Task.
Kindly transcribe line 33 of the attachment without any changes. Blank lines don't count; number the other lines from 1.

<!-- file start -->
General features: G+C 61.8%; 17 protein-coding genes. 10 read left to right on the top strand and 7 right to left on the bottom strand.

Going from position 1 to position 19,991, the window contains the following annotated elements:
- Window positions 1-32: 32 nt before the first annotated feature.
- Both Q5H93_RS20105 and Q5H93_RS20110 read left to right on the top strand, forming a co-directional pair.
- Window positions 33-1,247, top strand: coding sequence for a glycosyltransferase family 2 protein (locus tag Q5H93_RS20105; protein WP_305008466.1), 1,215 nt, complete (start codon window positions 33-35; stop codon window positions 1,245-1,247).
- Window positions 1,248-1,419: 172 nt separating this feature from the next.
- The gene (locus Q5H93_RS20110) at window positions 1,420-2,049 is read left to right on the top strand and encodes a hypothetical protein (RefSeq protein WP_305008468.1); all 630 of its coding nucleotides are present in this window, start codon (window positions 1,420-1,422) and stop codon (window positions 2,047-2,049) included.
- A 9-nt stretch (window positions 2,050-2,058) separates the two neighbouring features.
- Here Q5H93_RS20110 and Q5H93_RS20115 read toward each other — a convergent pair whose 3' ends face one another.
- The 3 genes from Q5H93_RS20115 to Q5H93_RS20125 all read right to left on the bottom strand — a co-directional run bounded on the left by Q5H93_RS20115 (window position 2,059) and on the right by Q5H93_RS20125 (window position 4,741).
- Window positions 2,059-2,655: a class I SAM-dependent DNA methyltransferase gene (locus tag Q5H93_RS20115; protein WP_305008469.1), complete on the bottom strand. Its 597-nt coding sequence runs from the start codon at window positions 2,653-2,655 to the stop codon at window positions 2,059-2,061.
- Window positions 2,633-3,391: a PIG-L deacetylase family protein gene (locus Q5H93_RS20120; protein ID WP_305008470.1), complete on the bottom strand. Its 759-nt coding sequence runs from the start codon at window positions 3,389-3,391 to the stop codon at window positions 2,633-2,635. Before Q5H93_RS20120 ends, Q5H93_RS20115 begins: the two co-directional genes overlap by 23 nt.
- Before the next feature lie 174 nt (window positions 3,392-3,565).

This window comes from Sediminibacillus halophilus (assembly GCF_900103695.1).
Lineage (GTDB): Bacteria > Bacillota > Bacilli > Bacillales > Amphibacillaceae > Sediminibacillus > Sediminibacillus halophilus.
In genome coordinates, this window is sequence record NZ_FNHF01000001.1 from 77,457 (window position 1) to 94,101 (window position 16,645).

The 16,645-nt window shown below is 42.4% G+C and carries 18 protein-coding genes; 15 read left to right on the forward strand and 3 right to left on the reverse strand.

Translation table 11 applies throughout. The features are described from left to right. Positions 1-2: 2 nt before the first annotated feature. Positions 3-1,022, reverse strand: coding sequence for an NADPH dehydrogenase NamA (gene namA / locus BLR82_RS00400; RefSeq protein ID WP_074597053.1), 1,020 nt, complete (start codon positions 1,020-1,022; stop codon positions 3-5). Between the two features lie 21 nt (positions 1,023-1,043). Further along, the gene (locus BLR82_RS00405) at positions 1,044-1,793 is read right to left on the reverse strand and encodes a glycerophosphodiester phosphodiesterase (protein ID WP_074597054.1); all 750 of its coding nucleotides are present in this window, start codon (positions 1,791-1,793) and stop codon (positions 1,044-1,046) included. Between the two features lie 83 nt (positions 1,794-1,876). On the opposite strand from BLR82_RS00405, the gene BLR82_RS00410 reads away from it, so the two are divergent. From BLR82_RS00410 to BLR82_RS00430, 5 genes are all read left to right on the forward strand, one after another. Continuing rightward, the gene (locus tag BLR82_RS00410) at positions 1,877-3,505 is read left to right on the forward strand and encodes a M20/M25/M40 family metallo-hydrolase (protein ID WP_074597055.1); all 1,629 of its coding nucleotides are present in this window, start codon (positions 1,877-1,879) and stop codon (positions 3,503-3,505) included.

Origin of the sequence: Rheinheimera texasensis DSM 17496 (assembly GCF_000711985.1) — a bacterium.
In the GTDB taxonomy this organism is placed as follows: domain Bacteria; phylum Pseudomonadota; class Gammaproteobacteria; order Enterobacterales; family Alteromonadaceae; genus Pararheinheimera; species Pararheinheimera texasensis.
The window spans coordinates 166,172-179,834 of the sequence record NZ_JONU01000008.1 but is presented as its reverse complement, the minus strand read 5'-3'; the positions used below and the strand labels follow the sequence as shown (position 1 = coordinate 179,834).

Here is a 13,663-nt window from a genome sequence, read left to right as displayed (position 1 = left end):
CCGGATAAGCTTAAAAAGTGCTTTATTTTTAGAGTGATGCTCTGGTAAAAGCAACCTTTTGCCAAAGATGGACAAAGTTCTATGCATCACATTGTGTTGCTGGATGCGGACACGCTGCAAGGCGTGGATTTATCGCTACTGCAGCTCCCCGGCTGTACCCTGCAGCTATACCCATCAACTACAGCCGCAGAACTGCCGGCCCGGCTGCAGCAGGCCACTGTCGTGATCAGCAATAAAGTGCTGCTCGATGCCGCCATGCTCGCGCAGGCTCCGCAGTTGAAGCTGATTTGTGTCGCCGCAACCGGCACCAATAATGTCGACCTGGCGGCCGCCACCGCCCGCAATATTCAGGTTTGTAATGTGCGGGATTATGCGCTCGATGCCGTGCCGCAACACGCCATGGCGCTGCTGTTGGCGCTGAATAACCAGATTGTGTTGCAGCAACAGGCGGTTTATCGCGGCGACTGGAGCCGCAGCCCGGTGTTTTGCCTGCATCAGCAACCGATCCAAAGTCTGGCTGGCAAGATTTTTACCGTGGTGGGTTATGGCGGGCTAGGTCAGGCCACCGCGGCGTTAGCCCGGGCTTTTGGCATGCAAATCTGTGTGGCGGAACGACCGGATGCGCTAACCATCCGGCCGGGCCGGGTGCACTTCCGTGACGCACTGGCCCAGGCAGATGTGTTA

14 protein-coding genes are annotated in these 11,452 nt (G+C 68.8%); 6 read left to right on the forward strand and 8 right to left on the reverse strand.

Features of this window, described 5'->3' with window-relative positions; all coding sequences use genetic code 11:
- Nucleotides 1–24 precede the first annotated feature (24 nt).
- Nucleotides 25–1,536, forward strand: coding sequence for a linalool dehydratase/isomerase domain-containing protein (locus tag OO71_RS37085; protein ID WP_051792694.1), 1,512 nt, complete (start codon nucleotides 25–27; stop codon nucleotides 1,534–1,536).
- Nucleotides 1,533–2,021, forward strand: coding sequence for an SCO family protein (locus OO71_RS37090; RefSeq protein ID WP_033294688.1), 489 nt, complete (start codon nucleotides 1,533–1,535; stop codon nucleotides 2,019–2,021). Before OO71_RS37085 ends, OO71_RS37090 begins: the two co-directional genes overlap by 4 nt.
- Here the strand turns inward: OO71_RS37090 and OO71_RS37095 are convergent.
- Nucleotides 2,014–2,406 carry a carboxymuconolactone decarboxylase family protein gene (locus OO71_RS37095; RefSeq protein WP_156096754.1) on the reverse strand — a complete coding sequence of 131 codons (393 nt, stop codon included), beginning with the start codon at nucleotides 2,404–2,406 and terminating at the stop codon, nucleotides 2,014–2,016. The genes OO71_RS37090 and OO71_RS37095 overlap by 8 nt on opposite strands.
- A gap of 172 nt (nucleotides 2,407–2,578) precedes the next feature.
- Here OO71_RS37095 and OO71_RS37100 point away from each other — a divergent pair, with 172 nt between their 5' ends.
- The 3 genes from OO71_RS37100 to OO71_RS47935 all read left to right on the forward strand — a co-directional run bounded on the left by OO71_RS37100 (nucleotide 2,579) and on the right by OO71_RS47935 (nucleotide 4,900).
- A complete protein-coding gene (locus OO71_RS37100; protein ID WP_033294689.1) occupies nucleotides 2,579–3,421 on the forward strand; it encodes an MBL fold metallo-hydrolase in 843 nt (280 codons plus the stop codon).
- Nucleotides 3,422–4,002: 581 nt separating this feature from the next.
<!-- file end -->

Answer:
- The 3 genes from OO71_RS37100 to OO71_RS47935 all read left to right on the forward strand — a co-directional run bounded on the left by OO71_RS37100 (nucleotide 2,579) and on the right by OO71_RS47935 (nucleotide 4,900).